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Alireza Mehdizadeh, Afsoon Fazelzadeh, Heshmatollah Salahi, Jamshid Rouzbeh, Seyed Ali Malek-
Hosseini. Southern Iran Transplant Center, Nemazee Hopspital, Shiraz, Fars, Iran.


Renal transplantation is now considered the best therapeutic option for chronic renal failure. It was carried
out for the first time ever in Iran in 1963, in Southern city of Shiraz, Nemazee Hospital. The process
accelerated after establishment of Shiraz (Southern Iran) Organ Transplant Center in 1988; as a leading
center for organ transplantation and as the only center for liver transplantation in Iran. The present study is
a report of long-term results of the first 1200 operations performed in this center.
This retrospective study included all kidney transplanted patients who were operated in Shiraz Organ
Transplant Center since Dec. 1988 till Dec. 2003. Patients files in addition to Persian Network for Organ
Transplant (PNOT) were used as sources of data. The immunosuppressive protocol and general
procedures used in our transplant unit are nearly the same for all patients and have been described
previously. [1] Regular indefinite follow-up was considered uniformly for all patients.
Graft loss was defined as nephrectomy, return to dialysis, or death with a functioning graft. The diagnosis of
acute rejection was made by clinical rising of serum BUN and creatinine and also confirmed by biopsy.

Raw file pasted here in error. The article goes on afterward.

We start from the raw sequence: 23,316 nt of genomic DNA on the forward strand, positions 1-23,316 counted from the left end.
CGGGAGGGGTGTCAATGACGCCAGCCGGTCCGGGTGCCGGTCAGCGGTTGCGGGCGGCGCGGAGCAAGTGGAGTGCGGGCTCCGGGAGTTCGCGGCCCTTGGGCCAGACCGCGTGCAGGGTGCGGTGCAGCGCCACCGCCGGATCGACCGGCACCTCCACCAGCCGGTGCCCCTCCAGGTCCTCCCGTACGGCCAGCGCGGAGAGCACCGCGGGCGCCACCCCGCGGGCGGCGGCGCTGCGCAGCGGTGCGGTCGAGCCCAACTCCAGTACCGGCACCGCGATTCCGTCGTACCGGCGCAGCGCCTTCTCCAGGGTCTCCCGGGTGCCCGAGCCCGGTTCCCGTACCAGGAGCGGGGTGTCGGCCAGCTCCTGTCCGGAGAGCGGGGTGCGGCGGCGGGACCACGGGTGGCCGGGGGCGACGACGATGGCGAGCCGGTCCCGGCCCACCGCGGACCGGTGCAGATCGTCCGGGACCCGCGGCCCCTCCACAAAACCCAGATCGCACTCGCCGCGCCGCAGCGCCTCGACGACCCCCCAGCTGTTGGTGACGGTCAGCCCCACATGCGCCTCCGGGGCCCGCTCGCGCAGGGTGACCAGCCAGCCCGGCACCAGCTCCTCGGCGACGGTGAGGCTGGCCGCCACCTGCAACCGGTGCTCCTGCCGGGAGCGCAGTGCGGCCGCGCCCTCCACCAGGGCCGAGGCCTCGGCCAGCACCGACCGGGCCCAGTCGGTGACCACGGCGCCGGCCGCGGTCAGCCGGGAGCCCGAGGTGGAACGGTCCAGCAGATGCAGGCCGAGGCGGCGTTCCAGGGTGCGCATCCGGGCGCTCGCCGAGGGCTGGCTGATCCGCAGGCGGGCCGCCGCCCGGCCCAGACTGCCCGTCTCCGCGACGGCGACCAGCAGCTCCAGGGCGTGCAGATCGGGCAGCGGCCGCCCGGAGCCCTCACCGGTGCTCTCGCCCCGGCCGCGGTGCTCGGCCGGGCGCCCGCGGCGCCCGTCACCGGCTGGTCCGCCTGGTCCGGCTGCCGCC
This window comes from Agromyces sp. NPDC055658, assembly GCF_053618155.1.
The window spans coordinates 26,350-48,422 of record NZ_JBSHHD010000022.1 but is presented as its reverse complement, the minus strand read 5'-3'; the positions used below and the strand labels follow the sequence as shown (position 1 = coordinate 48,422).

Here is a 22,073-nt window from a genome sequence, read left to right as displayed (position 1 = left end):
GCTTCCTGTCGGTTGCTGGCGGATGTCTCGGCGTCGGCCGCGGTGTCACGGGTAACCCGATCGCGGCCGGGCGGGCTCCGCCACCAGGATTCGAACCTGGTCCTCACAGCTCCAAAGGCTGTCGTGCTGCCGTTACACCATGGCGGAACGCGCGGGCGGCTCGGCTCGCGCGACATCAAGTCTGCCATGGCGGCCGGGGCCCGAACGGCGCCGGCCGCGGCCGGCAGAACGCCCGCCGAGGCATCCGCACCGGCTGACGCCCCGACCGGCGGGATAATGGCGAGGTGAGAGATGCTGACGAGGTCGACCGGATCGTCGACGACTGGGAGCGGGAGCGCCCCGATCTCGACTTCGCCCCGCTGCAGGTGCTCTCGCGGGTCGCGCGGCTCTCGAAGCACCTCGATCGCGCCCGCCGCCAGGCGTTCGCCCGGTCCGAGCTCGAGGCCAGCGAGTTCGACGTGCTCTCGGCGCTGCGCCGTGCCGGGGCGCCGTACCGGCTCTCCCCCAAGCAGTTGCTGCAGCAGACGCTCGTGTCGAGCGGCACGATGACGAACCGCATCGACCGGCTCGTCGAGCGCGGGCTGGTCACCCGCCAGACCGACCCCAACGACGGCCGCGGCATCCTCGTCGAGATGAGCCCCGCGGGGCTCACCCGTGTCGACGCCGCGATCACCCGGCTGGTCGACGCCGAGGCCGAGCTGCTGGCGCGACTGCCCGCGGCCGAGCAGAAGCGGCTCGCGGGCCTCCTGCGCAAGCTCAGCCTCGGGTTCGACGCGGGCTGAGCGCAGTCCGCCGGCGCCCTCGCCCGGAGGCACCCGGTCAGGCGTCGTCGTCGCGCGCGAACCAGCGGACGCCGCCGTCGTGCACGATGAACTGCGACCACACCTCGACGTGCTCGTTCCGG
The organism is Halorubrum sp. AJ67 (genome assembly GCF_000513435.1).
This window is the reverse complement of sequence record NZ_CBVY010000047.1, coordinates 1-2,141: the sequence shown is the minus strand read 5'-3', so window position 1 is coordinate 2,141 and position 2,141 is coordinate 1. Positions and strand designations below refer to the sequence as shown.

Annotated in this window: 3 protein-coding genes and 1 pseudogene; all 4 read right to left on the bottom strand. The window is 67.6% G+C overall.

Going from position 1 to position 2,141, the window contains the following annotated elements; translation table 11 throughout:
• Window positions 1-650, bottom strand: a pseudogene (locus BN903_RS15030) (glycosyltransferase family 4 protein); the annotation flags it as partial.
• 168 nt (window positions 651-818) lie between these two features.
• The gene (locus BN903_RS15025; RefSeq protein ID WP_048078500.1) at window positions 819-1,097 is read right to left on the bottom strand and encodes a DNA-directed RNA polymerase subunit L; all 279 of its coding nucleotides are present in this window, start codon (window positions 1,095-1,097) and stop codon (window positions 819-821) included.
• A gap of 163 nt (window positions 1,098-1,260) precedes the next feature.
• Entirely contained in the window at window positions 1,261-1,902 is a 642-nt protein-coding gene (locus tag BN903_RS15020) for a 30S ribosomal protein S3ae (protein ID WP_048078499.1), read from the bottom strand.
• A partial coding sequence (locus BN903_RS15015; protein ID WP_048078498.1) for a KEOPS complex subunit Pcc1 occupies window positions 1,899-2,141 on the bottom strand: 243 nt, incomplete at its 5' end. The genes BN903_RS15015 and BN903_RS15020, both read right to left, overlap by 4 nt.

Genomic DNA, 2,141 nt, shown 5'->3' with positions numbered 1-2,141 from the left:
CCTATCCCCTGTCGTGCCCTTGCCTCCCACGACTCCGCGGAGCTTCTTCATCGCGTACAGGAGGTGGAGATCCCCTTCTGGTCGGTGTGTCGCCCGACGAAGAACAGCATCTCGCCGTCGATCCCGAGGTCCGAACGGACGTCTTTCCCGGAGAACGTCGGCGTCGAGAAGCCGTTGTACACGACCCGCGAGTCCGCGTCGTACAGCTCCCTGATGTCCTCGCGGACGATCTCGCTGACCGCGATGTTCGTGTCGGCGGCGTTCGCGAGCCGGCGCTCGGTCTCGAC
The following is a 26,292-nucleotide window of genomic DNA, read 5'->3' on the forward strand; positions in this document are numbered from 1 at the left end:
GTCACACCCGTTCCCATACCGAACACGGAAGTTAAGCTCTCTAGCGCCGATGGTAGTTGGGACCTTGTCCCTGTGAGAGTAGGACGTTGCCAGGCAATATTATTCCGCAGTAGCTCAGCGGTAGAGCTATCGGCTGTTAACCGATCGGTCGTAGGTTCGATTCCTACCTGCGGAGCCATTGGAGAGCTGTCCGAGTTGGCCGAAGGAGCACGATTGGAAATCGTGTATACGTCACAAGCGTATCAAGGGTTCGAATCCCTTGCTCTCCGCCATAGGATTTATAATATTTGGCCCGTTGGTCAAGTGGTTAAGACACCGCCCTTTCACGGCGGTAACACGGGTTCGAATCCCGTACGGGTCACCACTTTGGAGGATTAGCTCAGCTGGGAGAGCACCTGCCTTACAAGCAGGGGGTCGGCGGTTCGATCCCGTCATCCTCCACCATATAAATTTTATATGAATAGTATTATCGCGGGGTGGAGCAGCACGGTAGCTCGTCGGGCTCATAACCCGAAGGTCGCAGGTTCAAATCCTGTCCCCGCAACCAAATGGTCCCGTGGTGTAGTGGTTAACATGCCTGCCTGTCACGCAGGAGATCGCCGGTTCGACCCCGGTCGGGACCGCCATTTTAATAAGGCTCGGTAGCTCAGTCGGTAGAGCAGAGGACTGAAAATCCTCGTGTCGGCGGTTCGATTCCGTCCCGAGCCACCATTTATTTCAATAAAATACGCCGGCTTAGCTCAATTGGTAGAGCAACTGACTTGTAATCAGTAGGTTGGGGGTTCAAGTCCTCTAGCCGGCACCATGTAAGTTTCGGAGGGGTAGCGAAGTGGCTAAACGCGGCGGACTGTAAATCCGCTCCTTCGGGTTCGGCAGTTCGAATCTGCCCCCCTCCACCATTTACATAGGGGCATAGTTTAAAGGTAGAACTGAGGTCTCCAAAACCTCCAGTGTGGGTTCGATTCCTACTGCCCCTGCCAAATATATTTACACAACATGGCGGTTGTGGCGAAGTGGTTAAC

Graft and patient survival rates in eligible cases were computed with the Kaplan-Meier analysis.
Recipients were 808 males, 392 females; mean age was 33.6 12.5 years. 86% of cases used organs from
living donors (40% related, 41% unrelated, and 5% spouses) and 14% from cadaveric source. Most
Common causes of end-stage renal disease were chronic glomerulonephritis (18.2%), reflux nephropathy
(13.4%), and diabetic nephropathy (10.1%). In 215 (17.9%) patients; 156 patients (13%) died in the post-
transplant period. Most common causes of death were cardiovascular (28.3%), graft loss (20.7%) and
infections (19.6%). The 1 and 3 year patient survival rates were 94% and 91.5%; and graft survival rates
were 88% and 84%.
Although the success rate of operations has not been so satisfactory at the beginning, the current data
reflecting a survival rate of >90% is comparable to major centers throughout the world.

Sunday, July 16, 2006

Poster: Transplantation - Experimental

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